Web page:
Eddins • Domine is a boutique law firm providing personal service and attention throughout the entire course of your representation. Our attorneys focus on family law, estate planning, and business and corporate law, and also excel in providing practical advice and representation in Kentuckiana real estate and civil litigation matters.
Spousal Support or Maintenance Claims
When considering divorce, a point of concern can be how you will make ends meet when dividing into two households, and this can lead to a lot of questions. This dilemma can be a worry for both spouses, particularly if one spouse was the primary breadwinner throughout the marriage. The higher-earning spouse will likely worry about paying too much out to meet their own needs, and the lower-earning spouse may worry about not receiving enough to meet their needs independently. Take a look at some of our most frequently-asked questions, and call us today with further questions about your specific case and how we can help. (502) 893-2350
Maintenance is a payment from one spouse to another for financial support, generally paid after divorce.
Kentucky does not have a statutory table or chart to determine maintenance, which makes it more discretionary to the judge deciding your case. Typically, it is paid in monthly installments.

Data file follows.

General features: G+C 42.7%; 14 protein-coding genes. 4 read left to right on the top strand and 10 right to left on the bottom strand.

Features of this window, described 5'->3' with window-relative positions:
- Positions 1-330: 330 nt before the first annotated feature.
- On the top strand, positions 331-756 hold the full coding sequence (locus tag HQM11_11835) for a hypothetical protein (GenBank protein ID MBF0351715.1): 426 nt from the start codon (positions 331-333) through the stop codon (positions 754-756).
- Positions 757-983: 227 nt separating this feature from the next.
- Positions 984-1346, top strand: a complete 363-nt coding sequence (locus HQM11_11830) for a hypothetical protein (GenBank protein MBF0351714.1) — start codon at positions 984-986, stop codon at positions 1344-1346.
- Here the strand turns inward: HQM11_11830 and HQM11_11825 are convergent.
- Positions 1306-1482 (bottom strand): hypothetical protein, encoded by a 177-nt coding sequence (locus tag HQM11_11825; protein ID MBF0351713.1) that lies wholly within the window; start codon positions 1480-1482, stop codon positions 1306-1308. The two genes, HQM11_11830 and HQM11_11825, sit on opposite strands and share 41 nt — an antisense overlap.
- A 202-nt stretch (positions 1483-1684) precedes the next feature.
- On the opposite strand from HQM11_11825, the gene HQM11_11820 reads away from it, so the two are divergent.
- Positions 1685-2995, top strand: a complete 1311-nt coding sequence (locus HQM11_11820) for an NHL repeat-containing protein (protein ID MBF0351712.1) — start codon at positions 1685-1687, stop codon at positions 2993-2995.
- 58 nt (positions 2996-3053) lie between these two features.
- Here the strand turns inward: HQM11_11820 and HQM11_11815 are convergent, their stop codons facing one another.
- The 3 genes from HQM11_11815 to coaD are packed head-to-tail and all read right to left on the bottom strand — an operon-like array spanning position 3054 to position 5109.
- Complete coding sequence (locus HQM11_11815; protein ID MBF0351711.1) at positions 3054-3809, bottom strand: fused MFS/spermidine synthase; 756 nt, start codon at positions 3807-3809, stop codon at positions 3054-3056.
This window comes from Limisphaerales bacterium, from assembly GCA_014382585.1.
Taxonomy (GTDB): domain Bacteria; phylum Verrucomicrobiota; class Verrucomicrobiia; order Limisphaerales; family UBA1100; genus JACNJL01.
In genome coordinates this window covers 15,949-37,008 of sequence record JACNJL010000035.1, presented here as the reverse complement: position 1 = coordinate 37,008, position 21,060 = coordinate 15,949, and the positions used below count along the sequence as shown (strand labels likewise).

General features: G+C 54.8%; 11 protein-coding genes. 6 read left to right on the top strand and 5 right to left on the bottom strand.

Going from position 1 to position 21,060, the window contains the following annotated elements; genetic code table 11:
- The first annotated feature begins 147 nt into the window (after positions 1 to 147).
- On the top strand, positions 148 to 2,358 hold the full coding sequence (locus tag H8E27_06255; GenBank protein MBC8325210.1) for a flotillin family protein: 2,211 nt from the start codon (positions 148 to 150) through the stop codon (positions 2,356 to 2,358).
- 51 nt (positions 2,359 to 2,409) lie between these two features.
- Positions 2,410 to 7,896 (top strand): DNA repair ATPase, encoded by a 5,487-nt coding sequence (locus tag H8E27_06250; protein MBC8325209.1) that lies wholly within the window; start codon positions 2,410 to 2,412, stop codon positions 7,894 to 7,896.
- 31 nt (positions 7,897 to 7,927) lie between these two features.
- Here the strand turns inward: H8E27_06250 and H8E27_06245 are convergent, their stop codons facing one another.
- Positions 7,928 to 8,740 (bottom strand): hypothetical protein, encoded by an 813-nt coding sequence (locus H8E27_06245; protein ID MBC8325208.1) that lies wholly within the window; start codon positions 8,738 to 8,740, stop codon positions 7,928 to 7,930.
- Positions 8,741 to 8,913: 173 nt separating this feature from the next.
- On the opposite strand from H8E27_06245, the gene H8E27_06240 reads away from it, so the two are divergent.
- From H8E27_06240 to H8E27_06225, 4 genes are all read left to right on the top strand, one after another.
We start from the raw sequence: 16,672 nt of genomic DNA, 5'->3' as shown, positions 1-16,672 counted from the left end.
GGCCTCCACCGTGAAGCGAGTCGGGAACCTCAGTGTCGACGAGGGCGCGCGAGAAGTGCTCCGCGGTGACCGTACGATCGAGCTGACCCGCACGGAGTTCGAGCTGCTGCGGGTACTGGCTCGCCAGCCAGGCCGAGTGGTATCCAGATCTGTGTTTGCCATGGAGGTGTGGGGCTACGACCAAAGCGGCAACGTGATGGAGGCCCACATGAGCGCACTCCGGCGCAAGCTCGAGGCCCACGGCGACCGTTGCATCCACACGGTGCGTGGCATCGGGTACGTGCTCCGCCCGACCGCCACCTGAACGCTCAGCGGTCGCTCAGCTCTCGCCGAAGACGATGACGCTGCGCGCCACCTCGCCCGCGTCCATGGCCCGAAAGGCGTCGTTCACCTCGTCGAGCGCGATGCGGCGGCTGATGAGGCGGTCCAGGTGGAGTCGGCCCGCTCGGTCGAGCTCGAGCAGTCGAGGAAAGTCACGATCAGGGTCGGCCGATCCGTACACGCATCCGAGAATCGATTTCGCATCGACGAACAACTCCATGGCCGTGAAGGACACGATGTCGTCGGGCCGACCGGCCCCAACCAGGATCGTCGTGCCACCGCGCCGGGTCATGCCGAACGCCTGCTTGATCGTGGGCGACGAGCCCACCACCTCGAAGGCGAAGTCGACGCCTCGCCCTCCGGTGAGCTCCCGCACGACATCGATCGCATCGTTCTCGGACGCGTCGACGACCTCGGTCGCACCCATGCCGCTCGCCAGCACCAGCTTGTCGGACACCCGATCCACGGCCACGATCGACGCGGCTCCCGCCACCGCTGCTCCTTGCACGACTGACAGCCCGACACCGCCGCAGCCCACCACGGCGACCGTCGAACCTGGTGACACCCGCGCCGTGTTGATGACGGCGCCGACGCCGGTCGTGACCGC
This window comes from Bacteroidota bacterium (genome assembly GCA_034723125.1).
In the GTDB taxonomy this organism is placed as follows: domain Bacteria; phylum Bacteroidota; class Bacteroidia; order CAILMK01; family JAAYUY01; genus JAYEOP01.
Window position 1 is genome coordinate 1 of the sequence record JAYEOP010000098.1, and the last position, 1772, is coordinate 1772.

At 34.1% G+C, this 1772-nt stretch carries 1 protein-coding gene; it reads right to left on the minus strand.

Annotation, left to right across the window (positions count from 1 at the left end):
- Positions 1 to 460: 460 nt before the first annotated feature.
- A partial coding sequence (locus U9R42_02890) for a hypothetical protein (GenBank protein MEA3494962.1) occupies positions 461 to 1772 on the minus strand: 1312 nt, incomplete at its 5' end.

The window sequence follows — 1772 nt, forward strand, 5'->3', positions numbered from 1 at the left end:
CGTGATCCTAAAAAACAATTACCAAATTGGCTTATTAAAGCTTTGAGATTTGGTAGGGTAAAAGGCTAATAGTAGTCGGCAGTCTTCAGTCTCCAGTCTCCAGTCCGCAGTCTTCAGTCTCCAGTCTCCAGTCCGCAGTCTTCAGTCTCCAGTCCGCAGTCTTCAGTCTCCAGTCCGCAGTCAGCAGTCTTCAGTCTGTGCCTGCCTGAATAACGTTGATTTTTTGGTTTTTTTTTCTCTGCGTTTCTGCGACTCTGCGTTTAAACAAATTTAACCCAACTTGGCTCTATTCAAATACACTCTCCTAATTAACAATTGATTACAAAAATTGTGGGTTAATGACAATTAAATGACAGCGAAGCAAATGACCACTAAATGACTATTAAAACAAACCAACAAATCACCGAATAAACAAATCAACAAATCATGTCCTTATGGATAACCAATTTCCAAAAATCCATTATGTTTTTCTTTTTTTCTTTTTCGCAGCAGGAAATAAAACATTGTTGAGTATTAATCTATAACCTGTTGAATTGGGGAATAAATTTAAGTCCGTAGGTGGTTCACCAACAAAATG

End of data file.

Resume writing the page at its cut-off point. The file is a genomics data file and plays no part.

Maintenance claims are generally made in cases where the marriage has lasted at least five to eight years. Generally, the length of time maintenance will be paid is somewhere around a third of the length of the marriage, but again, this varies case by case. Permanent/Longer term maintenance or short term maintenance can be awarded. Permanent or long-term maintenance will be paid when there is a long-term marriage when one spouse was the primary earner. The amount will be set to enable the lower-earning spouse to maintain a lifestyle enjoyed during the marriage. Short-term maintenance can be set in other circumstances to help one party get on their feet by returning to school or obtaining a job. There may also be a lump-sum maintenance payment paid over time to make up for the difference in division of property.
It is the burden of the person asking for maintenance to show the Court why they are entitled to maintenance, and maintenance must be obtained at the time of divorce and cannot be obtained later. Under KRS 403.200, a Court will grant maintenance if the spouse seeking maintenance can prove that he or she:
- Lacks sufficient property, including marital property apportioned to her/him, to provide for her/his reasonable needs; and
- Is unable to support herself/himself through appropriate employment or is the custodian of a child whose condition or circumstances make it appropriate that the custodian not be required to seek employment outside the home.
If the Court finds that maintenance is appropriate, then it will determine an amount and duration for the maintenance payments, considering the financial resources of each party, the timeframe for the payee to find appropriate employment or receive education or training for appropriate employment, the length of the marriage, the age and health of the party seeking maintenance, and the ability of the payor to meet their own needs and pay maintenance.
Generally, if you have been married for five or more years and there is large difference in income between the spouses, a maintenance claim should be considered. Talk to an attorney immediately about your maintenance claim to ensure that your case does not fall through the cracks.